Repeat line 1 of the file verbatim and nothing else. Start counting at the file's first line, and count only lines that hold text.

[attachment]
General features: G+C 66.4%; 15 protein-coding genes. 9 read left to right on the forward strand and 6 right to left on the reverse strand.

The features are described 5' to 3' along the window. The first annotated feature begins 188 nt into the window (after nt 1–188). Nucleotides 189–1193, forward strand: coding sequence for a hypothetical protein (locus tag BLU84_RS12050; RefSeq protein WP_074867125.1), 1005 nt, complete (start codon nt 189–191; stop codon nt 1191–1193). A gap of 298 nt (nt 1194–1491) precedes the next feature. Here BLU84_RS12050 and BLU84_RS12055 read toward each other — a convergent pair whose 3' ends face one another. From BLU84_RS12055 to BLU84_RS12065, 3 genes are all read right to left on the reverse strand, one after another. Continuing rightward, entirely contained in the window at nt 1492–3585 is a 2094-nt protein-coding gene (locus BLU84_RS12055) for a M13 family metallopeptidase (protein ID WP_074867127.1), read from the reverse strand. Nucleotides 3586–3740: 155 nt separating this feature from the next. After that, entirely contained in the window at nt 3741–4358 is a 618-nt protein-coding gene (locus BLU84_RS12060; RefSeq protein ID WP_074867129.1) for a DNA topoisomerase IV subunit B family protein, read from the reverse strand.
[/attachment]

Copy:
General features: G+C 66.4%; 15 protein-coding genes. 9 read left to right on the forward strand and 6 right to left on the reverse strand.